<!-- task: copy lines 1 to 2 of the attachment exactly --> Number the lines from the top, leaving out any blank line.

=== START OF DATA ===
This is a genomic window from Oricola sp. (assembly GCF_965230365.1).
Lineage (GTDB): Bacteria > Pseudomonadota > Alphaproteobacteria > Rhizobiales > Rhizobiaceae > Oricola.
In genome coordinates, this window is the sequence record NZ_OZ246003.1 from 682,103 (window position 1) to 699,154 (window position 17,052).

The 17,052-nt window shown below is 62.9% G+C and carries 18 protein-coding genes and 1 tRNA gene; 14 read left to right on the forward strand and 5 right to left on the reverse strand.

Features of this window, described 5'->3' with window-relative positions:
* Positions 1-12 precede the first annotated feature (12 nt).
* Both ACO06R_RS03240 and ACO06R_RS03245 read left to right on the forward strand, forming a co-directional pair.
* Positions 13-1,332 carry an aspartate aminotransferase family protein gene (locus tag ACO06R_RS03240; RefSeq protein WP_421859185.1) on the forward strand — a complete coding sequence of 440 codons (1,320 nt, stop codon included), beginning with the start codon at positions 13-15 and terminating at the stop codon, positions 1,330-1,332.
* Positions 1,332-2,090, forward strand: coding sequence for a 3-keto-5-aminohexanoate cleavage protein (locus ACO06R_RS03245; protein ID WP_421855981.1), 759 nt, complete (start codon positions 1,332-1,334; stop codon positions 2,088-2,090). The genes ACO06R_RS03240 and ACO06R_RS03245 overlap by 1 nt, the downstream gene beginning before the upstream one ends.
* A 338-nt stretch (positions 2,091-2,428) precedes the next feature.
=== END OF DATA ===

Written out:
This is a genomic window from Oricola sp. (assembly GCF_965230365.1).
Lineage (GTDB): Bacteria > Pseudomonadota > Alphaproteobacteria > Rhizobiales > Rhizobiaceae > Oricola.